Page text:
Dr Matthew Struebig is a conservation scientist interested in the impacts of environmental change on tropical biodiversity and the implications this has for landscape management and conservation. Initially trained as an animal ecologist, much of his work is based in the modified habitats of Southeast Asia and is applied to the conservation of tropical wildlife. More recently he has begun to explore important trade-offs in conservation, working on interdisciplinary projects with colleagues in the social and earth sciences.
Matt joined DICE in 2010, initially as a Leverhulme Trust Research Fellow. He now leads the Tropical Defaunation Hub, launched in 2020 with a ~£1 million investment from the Leverhulme Trust to study the socio-ecological drivers of wildlife population change in Indonesia. The interdisciplinary team comprises specialists in biodiversity, spatial statistics, remote sensing and poverty assessment.
Dr Matthew Struebig is a member of the Durrell Institute of Conservation and Ecology.
The future of tropical biodiversity will depend, to a large extent, on how we manage disturbed habitats. This raises important questions about how we improve prospects for wildlife, while also supporting people living in these areas to address the broader needs of society.
Dr Struebig's research is therefore applied to the valuation, design and management of modified landscapes in the tropics, particularly Indonesia and Malaysia where he has worked for >20 years. His interests have expanded from mammal ecology to embrace other complicated problems, particularly concerning efforts to reduce human-wildlife conflict or alleviate poverty in tropical countries while fulfilling conservation objectives.
Discover more about the Leverhulme Tropical Defaunation Hub
Other work includes:
Dr Struebig usually contributes to the following teaching:
- WCON5220: Research Project (in Conservation)
- WCON5010: Climate Change and Conservation
- WCON3111: Principles of Biogeography and Ecology
- WCON5390: Applied Ecology and Conservation
- Nick Deere (PDRA): Defaunation modelling in Indonesia (Leverhulme)
- David Seaman (PDRA): Connectivity conservation in Indonesia (Leverhulme)
- Dominic Muenzel (RA): Spatial prioritisation in Indonesia (Darwin Initiative / UKRI)
- Ardiantiono: the patterns and processes of defaunation in Java and Sumatra, Indonesia (Leverhulme/GCDC, University of Kent)
- Michaela Lo: Land use change and on human well-being in central Indonesia (GCDC, University of Kent - co-supervisor with Professor Zoe Davies)
- Irene (Areth) Pinondang: The patterns and processes of defaunation in Java and Sumatra, Indonesia (Leverhulme/GCDC, University of Kent)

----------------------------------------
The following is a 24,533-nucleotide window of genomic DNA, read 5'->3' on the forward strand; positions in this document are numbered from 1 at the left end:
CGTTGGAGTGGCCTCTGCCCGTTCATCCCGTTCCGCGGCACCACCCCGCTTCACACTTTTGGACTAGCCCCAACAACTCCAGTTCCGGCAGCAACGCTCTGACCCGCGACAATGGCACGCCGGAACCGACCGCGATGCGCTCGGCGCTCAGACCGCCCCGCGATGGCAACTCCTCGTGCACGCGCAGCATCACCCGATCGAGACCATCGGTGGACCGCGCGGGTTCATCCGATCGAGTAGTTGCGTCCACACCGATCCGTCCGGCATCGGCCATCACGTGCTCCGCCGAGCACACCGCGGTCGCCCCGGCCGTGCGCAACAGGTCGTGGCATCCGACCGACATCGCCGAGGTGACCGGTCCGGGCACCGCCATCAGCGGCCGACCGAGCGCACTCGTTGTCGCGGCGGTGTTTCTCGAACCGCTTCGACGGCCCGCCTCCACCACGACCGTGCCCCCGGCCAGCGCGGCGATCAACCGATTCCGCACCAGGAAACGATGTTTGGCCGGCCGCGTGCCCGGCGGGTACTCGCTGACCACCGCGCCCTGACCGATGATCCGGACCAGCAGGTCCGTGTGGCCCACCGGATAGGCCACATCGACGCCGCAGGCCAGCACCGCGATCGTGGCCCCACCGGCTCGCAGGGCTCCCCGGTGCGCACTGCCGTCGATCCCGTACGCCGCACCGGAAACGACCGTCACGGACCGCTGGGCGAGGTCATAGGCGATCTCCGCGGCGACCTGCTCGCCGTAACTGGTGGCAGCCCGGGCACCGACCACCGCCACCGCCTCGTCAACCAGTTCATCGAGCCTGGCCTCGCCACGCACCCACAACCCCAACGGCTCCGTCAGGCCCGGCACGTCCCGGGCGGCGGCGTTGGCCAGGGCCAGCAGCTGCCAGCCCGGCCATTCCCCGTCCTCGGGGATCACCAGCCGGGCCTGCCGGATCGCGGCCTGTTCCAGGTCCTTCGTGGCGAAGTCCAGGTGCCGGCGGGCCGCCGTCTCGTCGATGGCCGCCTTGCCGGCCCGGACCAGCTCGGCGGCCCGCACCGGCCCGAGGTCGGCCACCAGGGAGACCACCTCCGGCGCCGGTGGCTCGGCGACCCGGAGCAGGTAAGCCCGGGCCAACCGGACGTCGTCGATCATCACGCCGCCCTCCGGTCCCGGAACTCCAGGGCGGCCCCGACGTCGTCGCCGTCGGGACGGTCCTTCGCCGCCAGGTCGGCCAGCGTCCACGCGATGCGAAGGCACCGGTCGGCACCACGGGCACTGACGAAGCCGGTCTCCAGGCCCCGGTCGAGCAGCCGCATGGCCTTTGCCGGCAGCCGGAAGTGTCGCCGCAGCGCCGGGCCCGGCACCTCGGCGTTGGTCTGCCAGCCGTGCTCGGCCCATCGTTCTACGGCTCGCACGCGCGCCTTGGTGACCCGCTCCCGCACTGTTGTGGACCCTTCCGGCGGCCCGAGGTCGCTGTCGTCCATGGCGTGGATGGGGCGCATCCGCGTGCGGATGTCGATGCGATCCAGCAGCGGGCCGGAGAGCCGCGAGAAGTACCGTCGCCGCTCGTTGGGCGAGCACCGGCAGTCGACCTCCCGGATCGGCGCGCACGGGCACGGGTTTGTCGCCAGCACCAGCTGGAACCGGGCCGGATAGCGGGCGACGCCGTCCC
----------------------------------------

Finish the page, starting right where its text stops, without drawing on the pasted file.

- Katie Spencer: Interactions between environmental change and exploitation on Borneo's mammalian megafauna (NERC ARIES DTP; Borneo Nature Foundation)
Research group alumni
- Nicolas Deere (PhD): Informing tropical mammal conservation in human-modified landscapes using remote technologies and hierarchical modelling. Now PDRA at Kent.
- Eleanor Stewart (RA): Ridge to reef analyses across the Wallacea bioregion, 2020-2022. Moved to JNCC.
- Jake Bicknell (PDRA): Biodiversity and ecosystem processes in human-modified tropical forests (with Professor Zoe Davies, DICE), 2016-2019. Now academic at DICE.
- Sarah Luke (PDRA): Enhancing environmental resilience in oil palm, 2017-2018. Now at University of Nottingham.
- Simon Mitchell (PDRA): Land-use change impacts on Wallacean birds,2019-22. Moved to environmental consultancy.
- Courtney Morgans (PDRA): Impacts of conservation interventions on poverty in Indonesia, 2020-2022. Now at University of Queensland.
- Truly Santika (PDRA): Impact evaluation of oil palm development and conservation interventions in Indonesia, 2017-20. Now at NRI, Greenwich University.
- Freya St. John (PDRA): Tolerating tigers – do local beliefs offset human–carnivore conflict?, 2014-2018. Now at University of Bangor.
- Maria Voigt (PDRA): Deforestation modelling and impacts of land-use planning in Indonesia, 2020-2022. Moved to environmental consultancy.
- Jeanne McKay (RA): Tolerating tigers – do local beliefs offset human–carnivore conflict?, 2014-2018. Moved to environmental consultancy.
- Jessica Haysom: (PhD) Borneo's arboreal mammals: diversity and vulnerability to habitat change. Moved to consultancy.
- Natalie Yoh: (PhD) Acoustic monitoring of Borneo's bats. Moved to University of Wisconsin-Madison.
- Kate Allberry: (PhD) Population status of Malayan tiger, 2018-2022. Moved to environmental consultancy.
- Sophus zu Ermgassen: (PhD) Mitigating ecological impacts of the global infrastructure boom, 2018-2022. Moved to Oxford and Copenhagen Universities.
- Benjamin Lee: (PhD) Urban ecology of bats in Singapore. Moved to National Parks Singapore.
- Elizabeth Loh: (PhD) Land-use change and zoonotic disease risk in Amazonia. Moved to an academic position at University of Kentucky.